"Well, he can see just one thing and that's the light in the window of his house, across the cotton fields way around the ridge. It's two miles by the road and about a mile, mile an' a half down and up through the fields. He's standing there thinking what in the hell has got into that horse and then he thinks maybe he hears something. Or, no, he thinks maybe he feels something, like there's eyes looking through his back. He turns, and he doesn't see nothin' -- but he feels like the front of his face sees something, you know what I mean? Like there's a kind of living headlights out there, and he's caught in the beam, and he is food.

"So Grandpa, he starts running down the road, and he sorta hears something soft and heavy trotting in the dust of the wagon ruts behind him. So he throws off his hat to give that thing something to sniff at and jumps down into the cotton field and cuts across the rows toward that light in his kitchen window. Well, something thumps and swishes into the cotton behind him, and so he throws off his shirt and runs on down by the pond. He's running about as hard as he can go, goes by the pond, and through the willows, and right behind him something's rustling willow twigs. So he quick somehow shucks his pants and runs in nothing but his shoes up through the cotton on the other side of the draw to where he's about at the end of the farm yard.

"He can see Grandma is working at the table by the window, rolling dough with her big arms, and hollers: "Ma, open that door!" She runs over and pops the door with her floured hand and he comes through on the jump, slams it behind him and whap! something hits that door so hard it bends the hinges.
"Next day they see where there was deep scratches all over that door, had to plane it down like it was new-sawn. The tracks they found in the farm yard was cougar tracks. He said he could put both his fists side by side like this" -- Steffi demonstrates -- "and stick them down in a track with room to spare."

Miguel likes the story. Hoop-ears does too. Looks like they have made up. She snuggles down deep in her sleeping bag, tucked under his arm, and Miguel gets out a long wooden flute.

He plays, something startlingly complex, something Central American and lovely, entirely suited to night in a wild place. If there were any breeze he couldn't do it; the night is the coldest each of them has known. But the air is still as a black sea of glass, and his notes rise like owls to the mountainside close by.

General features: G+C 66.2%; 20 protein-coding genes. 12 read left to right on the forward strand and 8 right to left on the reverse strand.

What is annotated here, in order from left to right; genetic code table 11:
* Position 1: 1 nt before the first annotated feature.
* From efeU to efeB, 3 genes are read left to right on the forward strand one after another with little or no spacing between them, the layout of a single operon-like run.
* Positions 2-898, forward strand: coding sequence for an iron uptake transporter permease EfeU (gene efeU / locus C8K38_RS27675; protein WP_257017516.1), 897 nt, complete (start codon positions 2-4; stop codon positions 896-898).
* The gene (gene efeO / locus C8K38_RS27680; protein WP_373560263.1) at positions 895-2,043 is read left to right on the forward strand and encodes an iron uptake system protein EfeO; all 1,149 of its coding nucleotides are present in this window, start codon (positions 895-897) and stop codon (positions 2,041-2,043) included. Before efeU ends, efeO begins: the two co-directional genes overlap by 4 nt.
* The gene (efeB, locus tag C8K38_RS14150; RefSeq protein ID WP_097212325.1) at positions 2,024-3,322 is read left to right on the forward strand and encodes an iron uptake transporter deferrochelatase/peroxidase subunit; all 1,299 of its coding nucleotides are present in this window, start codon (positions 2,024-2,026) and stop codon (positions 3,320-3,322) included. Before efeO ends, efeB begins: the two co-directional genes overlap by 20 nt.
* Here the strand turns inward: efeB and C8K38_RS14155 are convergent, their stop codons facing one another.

Rocinante carries Steffi and her passengers into Los Angeles, and Steffi's not happy with the place. She's staying at some ashram full of people in turbans, which is cool, but the streets outside are unremittingly mean, full of men in long black coats and black glasses that walk into places and everybody gets quiet. Y'know?

So she goes out to the curb to see if Rocinante is still there or has she got her tires slashed or anything, and there's goo all over the windshields. "What is this stuff?" she asks, sliming her thumb.

"That's smog," says one of the turbans.

I'm gone from here, thinks Steffi, and says goodbye to her cross-country passengers. She goes about ten blocks toward Oregon, but something keeps catching her attention.

There are all these little shops, with signs on them like "House of Oral Love," in neon. Each has a storefront window with one or two bored-looking women in it. One of them waves her over.

Business must be painfully slow. She pulls over to the curb. Two of the ladies lean out of a doorway, framed in high-gloss enamel. They don't look particularly prostitutish to her, but then she's never met one.

Sheltered life, Ms. Deep South, really sheltered. 

One lady has a kind of Sixties page-boy hairdo, a string of fake pearls and those pointy-framed black glasses that women wear in sitcoms when you're not supposed to think they're pretty. But she is. The other has long, long hair and a fresh face, someone who gets enough sleep. Steffi can see the book she's been reading, upended on the broken-backed chair behind her. It's a college sociology textbook.

So, is she doing her research here? Or, yeah, just earning tuition? Work-study, ha-ha-hah. If she were less shy, Steffi'd like to sit and talk with them awhile, learn something about them, and about stereotyping, which she realizes she's been doing.

These are people. Just like, y'know anybody.

"Y'want work? You're not bad lookin."

Me? "Wow, thanks, but I'm off to Oregon."

"Oh, gee, lucky you. I'd love to go there. Good luck, honey."

In an hour Steffi rounds a bend, pulls off the pavement through a gap between two guardrails, bumps along to a stop on a high cliff, and steps out of the truck's cab to hear the waves collapsing among the rocks of the California coast. She's experiencing her first sunset on the Pacific Ocean; the smell of the strange nameless wind-sculpted vegetation all around brings her for the first time some awareness of just how far she is from Warren County, Georgia, or pretty much anywhere she's ever been. On the beach below, small energetic birds are running, running, matched by their reflections on the wet beach, running down to the restless water, running back with it as boils up the darkening strand.

She's only seen them in books.